Understanding Water Efficient Toilets

MaP testing & WaterSense certification

In North America, we are lucky to have safe and easy access to treated water just by turning on the tap. Despite nearly 70 percent of the Earth's surface being covered by water, less than 1 percent is available for human use. According to the U.S. Environmental Protection Agency (EPA), the average American uses approximately 100 gallons of water per day at home. The EPA also cites toilets as the primary source of water use in the home, accounting for nearly 30 percent of an average home's indoor water consumption.

Being at the forefront of implementing better building practices, plumbing professionals and contractors are installing water-efficient fixtures and appliances in residential and commercial projects. Over the past decade, water-efficient toilets have been designed that rely on water-saving technologies to reduce the amount of water being used. For example, recent advancements have allowed toilets to use 1.28 gallons per flush, or less, which is 20 percent less water than the current federal standard. To ensure that products are meeting water-efficiency standards, testing and certification programs have continued to evolve.

The first water-efficiency standard to account for toilet flush volume was the Energy Policy Act of 1992. According to MaP, the generally accepted maximum flush volume for toilet fixtures in the U.S. during the 1980s was 3.5 gallons, or 13 Litres. With the introduction of the early 1.6 gal/6.0 Litre ultra-low-flow toilets (ULFTs) in the mid- to late-1980s, the Energy Policy Act of 1992 was set in place. With a few exceptions, this legislation required that by 1994, the flush volume of all toilet fixtures sold in the U.S. be no greater than 1.6 gal/6.0 Litres.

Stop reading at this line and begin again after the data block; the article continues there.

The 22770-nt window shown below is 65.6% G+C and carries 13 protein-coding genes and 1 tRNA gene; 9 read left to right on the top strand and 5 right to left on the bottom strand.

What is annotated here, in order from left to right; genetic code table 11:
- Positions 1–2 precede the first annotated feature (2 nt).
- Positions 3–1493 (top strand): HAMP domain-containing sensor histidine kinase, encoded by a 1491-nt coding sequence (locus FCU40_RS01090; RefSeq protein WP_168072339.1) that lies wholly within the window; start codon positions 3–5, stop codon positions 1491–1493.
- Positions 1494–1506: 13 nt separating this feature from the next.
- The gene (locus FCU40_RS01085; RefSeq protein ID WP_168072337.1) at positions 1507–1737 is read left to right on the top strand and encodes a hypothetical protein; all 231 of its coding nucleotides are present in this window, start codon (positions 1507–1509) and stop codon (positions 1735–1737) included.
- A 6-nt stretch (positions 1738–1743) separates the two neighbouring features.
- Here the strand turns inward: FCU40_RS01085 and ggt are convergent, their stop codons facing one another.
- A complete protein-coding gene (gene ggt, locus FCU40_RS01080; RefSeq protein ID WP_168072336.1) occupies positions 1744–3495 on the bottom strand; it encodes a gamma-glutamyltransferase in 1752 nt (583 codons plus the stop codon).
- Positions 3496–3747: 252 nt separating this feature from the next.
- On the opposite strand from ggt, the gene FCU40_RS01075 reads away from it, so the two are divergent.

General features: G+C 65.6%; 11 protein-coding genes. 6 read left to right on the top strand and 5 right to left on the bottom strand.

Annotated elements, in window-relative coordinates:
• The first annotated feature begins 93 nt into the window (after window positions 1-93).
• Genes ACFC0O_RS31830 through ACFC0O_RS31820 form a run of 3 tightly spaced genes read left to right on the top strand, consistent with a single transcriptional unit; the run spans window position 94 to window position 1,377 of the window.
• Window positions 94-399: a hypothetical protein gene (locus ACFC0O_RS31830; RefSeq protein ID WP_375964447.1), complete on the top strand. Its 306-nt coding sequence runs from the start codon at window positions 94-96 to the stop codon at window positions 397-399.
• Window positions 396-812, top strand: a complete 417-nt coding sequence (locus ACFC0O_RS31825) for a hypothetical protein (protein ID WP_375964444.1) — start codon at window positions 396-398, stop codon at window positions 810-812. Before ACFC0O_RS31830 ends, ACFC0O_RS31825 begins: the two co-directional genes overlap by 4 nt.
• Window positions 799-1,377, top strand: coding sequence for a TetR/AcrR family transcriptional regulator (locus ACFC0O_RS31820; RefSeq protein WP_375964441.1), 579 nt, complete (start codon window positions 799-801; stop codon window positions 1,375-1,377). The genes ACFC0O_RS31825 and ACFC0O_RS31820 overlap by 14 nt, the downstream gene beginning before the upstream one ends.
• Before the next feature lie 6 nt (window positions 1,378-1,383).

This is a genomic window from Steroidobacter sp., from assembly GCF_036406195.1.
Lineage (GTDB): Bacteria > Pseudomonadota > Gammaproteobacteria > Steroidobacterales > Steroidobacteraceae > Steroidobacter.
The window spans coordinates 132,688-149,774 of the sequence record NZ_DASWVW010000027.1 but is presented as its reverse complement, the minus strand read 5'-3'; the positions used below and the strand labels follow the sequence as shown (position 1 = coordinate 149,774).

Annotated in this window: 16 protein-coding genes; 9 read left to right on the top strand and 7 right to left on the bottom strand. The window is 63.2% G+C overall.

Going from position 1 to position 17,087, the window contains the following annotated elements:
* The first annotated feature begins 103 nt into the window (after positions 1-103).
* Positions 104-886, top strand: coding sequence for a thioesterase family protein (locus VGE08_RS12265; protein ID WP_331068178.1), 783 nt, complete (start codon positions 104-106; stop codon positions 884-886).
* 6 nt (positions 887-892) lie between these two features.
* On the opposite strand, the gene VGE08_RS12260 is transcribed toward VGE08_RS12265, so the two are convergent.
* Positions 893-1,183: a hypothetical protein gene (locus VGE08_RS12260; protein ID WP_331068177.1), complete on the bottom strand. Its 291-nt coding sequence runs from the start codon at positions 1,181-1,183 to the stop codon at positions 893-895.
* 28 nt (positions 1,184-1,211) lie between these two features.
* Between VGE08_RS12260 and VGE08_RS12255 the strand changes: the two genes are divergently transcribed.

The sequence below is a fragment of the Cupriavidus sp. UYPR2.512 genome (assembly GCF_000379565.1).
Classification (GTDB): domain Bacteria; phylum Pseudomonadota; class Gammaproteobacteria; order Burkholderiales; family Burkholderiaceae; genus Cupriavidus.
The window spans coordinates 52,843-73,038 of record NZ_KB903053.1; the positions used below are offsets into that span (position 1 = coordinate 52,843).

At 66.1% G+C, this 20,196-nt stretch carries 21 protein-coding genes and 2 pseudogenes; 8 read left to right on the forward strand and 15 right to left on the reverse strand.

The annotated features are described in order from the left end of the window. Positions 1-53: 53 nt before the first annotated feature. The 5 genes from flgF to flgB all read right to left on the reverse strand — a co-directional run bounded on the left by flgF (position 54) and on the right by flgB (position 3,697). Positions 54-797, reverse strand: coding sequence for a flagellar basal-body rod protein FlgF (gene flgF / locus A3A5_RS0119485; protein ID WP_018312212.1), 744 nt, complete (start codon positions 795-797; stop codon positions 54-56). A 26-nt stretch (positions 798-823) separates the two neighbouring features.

By 2002, a toilet "clog index" was developed through the joint efforts of Seattle Public Utilities (SPU), East Bay Municipal Utility District (EBMUD), and the National Association of Home Builders Research Center (NAHBRC). The "clog index" was determined through a testing protocol that flushed a varying quantity of sponges and paper wads. As the study progressed, it became clear that sponges were not a realistic representation of the real demand upon a toilet fixture. Furthermore, the work by the research center did not include identification of the minimum fixture performance level for a residential toilet.

Until 2003, there was no effective way to distinguish between superior, good and marginally performing toilets. MaP is a Maximum Performance scale that rates toilet efficiency and flush performance; it also provides detailed information on individual toilet characteristics. Only MaP tests replicate real-world demands put upon a toilet. MaP testing was initiated specifically to identify how well popular models performed using realistic fecal simulation. MaP incorporates the use of soybean paste and toilet paper to duplicate the real world demands put upon toilets. Each toilet is tested to failure – that is, soybean paste is repeatedly added to the toilet until the fixture can no longer remove it in a single flush. Toilets are assigned a MaP score representing the number of grams of solid waste that a particular toilet can remove completely from the fixture in a single flush.